All these contraptions and artificial aids (I'm a purist, no gadgets unless absolutely needed) just mask the problem, they are not the cure. The cure is good communication with the horse.

  6. I always cut off those flash loops, too. Great point to bring up, Karen -- I never understood how folks expect a horse to be soft, relaxed and connected in his jaw if they had the dang thing tied together.

  7. Hey, did you get my email? :)

  8. I don't like the flash at all! However I alternate between using a regular noseband, a figure 8, and nothing at all depending on what i'm doing on a given day. But here lately I haven't touched the figure 8.

  9. Kate, I did, I am just a slow responder and it's been a ridiculous week!

  10. My teacher likes to hold the noseband rather than the bit for body work. For this reason, I keep one on my bridle, but it is loose and the flash only comes out to complete the bridle for the ocassional show. I hate cranks and tight nosebands, but miss a noseband when I want to pull a horse away from the odd feed bucket (or trash can if that suits them) without hurting his mouth or trust in the bit.

  11. I never gave nosebands the slightest thought until just a couple years ago. I ride H/J and they've always been just part of the tack, that I was careful to adjust as I'd been taught with two fingers worth of clearance.

    Then I kept reading in catalogs about "crank noseband" on dressage bridles and thinking, "WTF does that mean? Doesn't sound good." Well, of course I've learned I was right to be concerned, and now it makes my skin crawl when I see some poor beast piaffing or cantering along with the circulation cut off to his muzzle, and flesh welling up on either side of his WELL-cranked noseband and/or flash. GRRRRRR... It's NOT just the dressage crowd who goes in for this, either - I have seen plenty of way-too-tight and poorly-adjusted cavessons and flashes on H/J horses, too.

    You opened up a can of worms with this one, though - I don't know if you were reading the Fugly Blog when Mugwump dared to bring up the topic. She was not as diplomatic as you in her article; she basically condemned the use of nosebands in ALL circumstances. All h*ll broke loose in the comments, as you can imagine!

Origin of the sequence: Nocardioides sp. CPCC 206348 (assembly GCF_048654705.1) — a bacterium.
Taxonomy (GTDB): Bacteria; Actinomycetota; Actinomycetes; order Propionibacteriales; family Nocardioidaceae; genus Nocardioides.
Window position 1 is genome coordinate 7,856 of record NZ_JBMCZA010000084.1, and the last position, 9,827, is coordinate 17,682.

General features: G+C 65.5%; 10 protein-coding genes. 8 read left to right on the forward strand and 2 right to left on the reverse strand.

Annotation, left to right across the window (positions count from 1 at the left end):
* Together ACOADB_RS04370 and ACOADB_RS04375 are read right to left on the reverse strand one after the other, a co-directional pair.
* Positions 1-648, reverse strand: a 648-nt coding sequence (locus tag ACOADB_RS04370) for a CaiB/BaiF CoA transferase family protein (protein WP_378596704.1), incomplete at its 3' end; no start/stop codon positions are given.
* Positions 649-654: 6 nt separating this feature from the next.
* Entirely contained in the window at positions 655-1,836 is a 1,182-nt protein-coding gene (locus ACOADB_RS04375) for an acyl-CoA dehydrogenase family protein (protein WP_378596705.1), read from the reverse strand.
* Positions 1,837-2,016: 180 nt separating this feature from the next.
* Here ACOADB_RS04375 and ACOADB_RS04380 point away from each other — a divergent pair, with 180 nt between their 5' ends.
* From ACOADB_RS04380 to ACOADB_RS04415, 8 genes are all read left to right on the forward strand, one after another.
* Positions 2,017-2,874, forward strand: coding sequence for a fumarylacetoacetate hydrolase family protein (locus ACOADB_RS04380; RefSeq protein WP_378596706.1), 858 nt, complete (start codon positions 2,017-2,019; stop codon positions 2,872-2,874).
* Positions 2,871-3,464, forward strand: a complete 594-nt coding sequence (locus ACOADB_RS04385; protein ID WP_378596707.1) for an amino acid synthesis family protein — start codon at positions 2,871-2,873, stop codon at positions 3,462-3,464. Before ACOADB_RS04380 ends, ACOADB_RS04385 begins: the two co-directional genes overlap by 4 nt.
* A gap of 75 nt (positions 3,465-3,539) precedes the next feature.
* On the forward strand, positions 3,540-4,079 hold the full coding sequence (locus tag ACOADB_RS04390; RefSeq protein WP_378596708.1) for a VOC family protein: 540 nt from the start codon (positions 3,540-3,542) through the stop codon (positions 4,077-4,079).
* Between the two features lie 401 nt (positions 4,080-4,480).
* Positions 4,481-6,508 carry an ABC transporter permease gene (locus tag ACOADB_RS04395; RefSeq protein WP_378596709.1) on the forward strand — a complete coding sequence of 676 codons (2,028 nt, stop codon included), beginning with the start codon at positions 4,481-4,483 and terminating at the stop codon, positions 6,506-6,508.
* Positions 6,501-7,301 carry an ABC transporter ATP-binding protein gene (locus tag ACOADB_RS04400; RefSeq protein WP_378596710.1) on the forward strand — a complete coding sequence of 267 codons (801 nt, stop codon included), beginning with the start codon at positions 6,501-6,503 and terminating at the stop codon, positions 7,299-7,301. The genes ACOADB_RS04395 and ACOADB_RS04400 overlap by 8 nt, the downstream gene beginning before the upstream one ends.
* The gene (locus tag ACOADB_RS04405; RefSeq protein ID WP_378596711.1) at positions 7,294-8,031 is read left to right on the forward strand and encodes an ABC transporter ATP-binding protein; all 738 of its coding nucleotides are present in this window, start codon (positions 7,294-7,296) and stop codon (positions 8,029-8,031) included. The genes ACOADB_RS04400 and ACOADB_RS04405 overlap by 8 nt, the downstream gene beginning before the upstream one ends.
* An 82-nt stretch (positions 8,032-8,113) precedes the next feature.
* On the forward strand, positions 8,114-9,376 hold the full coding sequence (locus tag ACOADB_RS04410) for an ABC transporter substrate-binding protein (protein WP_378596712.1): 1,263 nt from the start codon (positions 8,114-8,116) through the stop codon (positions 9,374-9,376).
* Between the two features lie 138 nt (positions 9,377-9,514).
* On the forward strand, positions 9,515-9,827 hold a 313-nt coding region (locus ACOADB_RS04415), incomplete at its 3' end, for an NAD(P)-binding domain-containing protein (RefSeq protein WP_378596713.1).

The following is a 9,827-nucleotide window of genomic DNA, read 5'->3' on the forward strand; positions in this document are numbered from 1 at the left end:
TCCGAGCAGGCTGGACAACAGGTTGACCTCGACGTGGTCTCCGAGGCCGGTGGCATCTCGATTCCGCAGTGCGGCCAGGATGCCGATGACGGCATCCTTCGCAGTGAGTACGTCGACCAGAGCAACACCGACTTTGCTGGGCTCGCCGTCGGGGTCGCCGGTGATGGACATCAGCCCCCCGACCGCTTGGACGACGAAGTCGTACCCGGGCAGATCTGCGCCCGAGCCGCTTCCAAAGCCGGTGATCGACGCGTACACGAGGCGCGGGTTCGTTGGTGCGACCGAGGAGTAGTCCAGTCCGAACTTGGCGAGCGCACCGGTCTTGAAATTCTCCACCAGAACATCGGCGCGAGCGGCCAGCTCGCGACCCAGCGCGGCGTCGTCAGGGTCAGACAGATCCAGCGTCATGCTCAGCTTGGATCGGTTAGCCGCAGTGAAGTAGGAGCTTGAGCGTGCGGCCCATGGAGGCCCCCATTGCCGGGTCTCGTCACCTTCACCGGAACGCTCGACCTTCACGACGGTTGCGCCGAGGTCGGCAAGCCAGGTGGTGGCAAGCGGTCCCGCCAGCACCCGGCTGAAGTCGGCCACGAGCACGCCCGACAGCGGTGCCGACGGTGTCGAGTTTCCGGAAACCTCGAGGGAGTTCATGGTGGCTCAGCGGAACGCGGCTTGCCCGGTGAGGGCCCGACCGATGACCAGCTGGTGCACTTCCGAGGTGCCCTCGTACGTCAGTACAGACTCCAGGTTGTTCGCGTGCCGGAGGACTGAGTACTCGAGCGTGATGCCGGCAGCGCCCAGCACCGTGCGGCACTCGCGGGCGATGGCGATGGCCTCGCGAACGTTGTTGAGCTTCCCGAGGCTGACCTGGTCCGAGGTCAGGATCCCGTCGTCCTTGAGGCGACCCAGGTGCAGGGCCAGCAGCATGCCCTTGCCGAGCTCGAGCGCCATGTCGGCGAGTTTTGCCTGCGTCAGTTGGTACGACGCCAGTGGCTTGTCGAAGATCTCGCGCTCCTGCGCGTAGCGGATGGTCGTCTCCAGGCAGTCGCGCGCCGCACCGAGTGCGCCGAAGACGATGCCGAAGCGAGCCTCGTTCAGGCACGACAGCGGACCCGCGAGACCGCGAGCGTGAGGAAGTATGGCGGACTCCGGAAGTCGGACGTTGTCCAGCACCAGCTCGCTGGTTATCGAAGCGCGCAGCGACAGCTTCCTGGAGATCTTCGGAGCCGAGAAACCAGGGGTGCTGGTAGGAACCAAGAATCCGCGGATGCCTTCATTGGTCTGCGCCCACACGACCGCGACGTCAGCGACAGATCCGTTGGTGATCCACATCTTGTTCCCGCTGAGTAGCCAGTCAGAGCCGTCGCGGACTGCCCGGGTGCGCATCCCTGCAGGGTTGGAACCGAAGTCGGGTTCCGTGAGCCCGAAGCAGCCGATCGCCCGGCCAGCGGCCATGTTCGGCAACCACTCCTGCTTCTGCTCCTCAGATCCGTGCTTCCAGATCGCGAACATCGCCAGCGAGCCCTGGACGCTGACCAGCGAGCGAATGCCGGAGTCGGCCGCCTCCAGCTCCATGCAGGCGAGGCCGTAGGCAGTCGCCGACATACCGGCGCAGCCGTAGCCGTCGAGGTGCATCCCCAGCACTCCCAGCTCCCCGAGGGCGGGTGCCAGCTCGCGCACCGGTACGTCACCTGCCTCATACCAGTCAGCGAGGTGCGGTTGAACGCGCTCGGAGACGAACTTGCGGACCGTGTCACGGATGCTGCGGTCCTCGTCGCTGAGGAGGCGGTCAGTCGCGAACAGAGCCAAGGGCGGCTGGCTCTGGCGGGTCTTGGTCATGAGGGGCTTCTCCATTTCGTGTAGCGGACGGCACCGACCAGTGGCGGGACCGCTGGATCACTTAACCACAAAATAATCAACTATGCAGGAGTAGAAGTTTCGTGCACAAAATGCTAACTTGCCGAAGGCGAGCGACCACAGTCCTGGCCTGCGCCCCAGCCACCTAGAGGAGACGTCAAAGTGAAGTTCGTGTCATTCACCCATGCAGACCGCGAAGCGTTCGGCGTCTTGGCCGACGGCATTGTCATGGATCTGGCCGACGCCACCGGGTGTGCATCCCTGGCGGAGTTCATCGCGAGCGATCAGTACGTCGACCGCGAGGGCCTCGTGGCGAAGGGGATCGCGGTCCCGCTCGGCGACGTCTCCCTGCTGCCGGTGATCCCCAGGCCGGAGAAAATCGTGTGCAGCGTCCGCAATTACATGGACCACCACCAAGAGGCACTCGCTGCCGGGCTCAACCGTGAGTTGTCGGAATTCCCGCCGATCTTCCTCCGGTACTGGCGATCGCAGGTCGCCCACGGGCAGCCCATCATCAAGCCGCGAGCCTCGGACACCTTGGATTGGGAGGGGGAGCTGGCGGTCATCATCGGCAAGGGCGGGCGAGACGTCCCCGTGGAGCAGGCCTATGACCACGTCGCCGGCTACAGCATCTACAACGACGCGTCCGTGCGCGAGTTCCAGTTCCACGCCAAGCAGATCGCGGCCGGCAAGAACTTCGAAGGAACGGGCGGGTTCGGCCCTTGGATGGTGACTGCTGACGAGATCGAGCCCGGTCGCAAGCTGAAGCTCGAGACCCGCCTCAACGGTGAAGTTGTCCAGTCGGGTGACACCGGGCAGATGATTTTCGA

12. Hahhaha, no, I quit reading Fugly when that one took over. I enjoyed her personal blog, but it didn't quite mesh with the Fugly blog.

    I don't mind discussion at all though! But I'm also not one for making ultimatum-style statements. In horse things, there is very rarely ONE answer (maybe, they need to drink water?).

    This is why I encourage people to ask WHY they are using something. If your answer is "to keep his mouth shut" then maybe you need to examine WHY his mouth is open. It's probably not because he needs a strap around it, LOL.

    It's also hardly abusive to put a correctly fit, loosely adjusted cavesson on. I only get irked when I see skin and hair coming up on either side and nostrils indented due to pressure below the end of the skull.

  13. Good post! :) Tack in any hands who don't know how to use it right is bad :)

  14. *Sheepishly raises hand, uses flash because it's pretty*

    Obviously I'm not an advocate for cranking a mouth shut, and I don't, but I sometimes do find certain nosebands to be helpful for certain things. Training a blank slate young horse or schooling a properly trained horse? Definitely shouldn't need a noseband. Retraining a hothead horse like mine who has been yanked in the teeth until she figured how to completely ignore her rider's half-halts (or any signals at all), gape her mouth, and run off as fast as she can? Having a noseband has been very helpful while she learns that being a mouth-gaping bulldozing Formula One racecar isn't really her calling in life. Tack fits, teeth are done, horse is perfectly sound... bad training takes the longest of all of those things to fix.

  15. LOL at Andrea's hand. I am sure you are not alone! I agree that retraining baggage horses can require some tool creativity though. I am sure the DQ's would have wet their panties when I put Solo in draw reins for a couple of rides to show him what his body could do. But he honestly didn't know. He got it, I took them off, no more need for them.

    The difference is thought in the application, type of application (i.e. fit properly and not tight). They can be a reminder to guide a horse in the right direction and then go away once the horse comprehends the message.

  16. I'm of the same school of having the noseband on, but keeping it loose enough to fit two fingers parallel to the ground in it, or more. I don't think I've ever been in the position with a horse that needed or warranted the use of a flash or crank cavesson. Everywhere you turn you see bridles with a flash unless you're in the hunter world. It's interesting to see all these different styles of cavessons segregated to the different disciplines.

  17. Definitely, NSR. It's also nearly impossible to even BUY a dressage bridle without a flash on it. Solo's was given to me and I cut the little tab off to convert it to a regular cavesson.

  18. I use a cavasson as a halter replacement when I am trail riding and have to pee. I have detachable rope reins that I clip to the cavasson and tie my horse to the tree (safely, before anyone asks). I do believe that was the original military purpose (read somewhere, maybe the old Fugly blog or Mugwump Chronicles). And I keep mine loose, too.

  19. HAT -- that makes sense to me. I trail ride in a halter bridle, so when we tie up for a snack or something, I can drop the bit and clip the reins onto the halter loop too!

  20. I fall in the same camp as Andrea- being a DQ for several years made me love the look of a flash noseband, however, mine is so loose as to be purely decorative. I've had a couple people comment that "my flash isn't doing anything" in mock horror and my reply is "exactly!". I want him to be quiet and happy without gimmicks!

    Great post by the way. Jimmy Wofford would approve.

  21. Hahahha, I am sure Jimmy reads daily and shakes his head. ROFL!